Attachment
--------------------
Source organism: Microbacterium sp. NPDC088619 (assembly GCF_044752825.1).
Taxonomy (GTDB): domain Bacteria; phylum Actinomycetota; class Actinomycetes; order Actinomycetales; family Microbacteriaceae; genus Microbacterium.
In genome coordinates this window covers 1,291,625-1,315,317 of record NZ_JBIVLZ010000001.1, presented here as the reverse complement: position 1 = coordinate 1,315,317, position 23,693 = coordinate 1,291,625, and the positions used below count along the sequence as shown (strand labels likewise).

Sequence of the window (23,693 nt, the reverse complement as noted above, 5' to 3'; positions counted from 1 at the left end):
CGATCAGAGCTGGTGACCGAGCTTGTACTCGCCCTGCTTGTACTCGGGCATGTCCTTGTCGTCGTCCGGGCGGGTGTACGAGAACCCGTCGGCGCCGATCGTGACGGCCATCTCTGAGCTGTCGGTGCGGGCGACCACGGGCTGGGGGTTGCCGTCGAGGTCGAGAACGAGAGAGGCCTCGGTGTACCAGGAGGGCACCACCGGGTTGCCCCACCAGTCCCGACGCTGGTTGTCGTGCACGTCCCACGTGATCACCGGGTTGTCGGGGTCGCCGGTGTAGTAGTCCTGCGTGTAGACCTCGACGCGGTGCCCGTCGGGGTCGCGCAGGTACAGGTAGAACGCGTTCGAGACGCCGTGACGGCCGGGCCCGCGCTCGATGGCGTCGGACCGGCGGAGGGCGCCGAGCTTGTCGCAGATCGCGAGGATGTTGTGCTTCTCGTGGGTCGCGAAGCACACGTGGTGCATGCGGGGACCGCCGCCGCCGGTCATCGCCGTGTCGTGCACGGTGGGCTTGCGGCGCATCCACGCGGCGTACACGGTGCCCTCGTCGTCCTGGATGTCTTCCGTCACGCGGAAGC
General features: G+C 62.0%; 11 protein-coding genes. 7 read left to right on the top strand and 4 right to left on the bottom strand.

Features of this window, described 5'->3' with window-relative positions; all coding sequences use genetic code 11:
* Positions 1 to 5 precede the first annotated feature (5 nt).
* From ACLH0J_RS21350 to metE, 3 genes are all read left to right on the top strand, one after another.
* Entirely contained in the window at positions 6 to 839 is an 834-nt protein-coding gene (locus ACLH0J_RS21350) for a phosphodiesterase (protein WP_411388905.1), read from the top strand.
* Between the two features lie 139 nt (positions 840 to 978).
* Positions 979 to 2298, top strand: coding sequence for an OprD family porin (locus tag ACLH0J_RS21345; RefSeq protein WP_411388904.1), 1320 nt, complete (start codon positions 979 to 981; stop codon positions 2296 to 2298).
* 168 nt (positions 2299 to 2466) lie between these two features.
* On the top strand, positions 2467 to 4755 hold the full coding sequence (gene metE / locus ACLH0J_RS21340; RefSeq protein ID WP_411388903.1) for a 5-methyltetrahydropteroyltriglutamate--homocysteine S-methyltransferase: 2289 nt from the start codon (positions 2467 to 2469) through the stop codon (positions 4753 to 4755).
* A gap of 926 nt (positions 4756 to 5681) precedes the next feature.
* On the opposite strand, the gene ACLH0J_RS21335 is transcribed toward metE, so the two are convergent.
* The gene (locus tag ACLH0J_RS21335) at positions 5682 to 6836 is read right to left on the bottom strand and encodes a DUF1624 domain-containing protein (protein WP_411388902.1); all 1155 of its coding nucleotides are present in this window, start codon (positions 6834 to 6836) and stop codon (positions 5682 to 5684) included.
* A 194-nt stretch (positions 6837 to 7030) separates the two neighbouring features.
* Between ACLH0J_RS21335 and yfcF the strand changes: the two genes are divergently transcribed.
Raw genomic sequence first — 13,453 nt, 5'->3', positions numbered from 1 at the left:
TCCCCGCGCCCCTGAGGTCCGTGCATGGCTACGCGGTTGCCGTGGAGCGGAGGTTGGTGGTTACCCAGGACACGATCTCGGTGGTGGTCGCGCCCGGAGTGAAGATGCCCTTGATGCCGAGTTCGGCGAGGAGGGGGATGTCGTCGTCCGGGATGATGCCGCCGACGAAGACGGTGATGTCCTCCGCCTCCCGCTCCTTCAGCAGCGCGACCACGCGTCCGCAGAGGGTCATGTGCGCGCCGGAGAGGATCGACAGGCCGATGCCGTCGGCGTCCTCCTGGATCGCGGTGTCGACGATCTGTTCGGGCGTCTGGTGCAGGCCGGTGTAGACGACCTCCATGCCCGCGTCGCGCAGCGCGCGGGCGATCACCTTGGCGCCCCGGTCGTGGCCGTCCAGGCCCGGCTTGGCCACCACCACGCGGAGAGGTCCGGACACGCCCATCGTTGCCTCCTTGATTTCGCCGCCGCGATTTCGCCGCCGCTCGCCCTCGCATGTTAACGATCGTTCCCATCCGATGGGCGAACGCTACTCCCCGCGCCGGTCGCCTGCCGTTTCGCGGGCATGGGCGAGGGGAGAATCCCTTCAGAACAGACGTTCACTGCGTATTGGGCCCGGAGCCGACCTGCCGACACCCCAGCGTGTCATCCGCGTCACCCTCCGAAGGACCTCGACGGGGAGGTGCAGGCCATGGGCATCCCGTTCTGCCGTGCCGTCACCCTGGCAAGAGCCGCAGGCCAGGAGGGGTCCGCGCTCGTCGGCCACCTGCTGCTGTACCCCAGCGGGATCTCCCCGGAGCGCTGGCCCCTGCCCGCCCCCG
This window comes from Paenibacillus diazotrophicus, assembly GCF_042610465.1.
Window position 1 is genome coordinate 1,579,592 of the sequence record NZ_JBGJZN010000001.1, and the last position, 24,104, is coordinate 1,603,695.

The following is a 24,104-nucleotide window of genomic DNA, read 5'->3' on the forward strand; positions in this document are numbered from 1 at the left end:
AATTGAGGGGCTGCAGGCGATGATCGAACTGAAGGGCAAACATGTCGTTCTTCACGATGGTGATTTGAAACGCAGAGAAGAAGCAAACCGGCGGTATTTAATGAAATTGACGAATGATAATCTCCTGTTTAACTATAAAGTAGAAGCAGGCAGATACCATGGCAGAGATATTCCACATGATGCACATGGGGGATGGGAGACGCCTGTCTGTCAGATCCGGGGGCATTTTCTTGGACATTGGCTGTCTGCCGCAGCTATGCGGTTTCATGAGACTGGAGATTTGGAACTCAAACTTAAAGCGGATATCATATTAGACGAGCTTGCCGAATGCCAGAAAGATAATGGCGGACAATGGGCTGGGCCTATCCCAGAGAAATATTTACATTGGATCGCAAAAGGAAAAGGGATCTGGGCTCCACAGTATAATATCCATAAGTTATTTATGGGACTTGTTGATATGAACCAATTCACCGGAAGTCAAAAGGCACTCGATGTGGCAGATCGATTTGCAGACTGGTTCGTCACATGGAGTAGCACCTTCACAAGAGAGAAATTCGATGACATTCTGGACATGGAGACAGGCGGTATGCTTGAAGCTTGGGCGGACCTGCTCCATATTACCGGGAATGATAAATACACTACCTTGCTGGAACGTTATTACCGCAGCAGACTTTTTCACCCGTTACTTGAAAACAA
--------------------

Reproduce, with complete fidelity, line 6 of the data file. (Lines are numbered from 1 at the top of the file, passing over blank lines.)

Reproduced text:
General features: G+C 62.0%; 11 protein-coding genes. 7 read left to right on the top strand and 4 right to left on the bottom strand.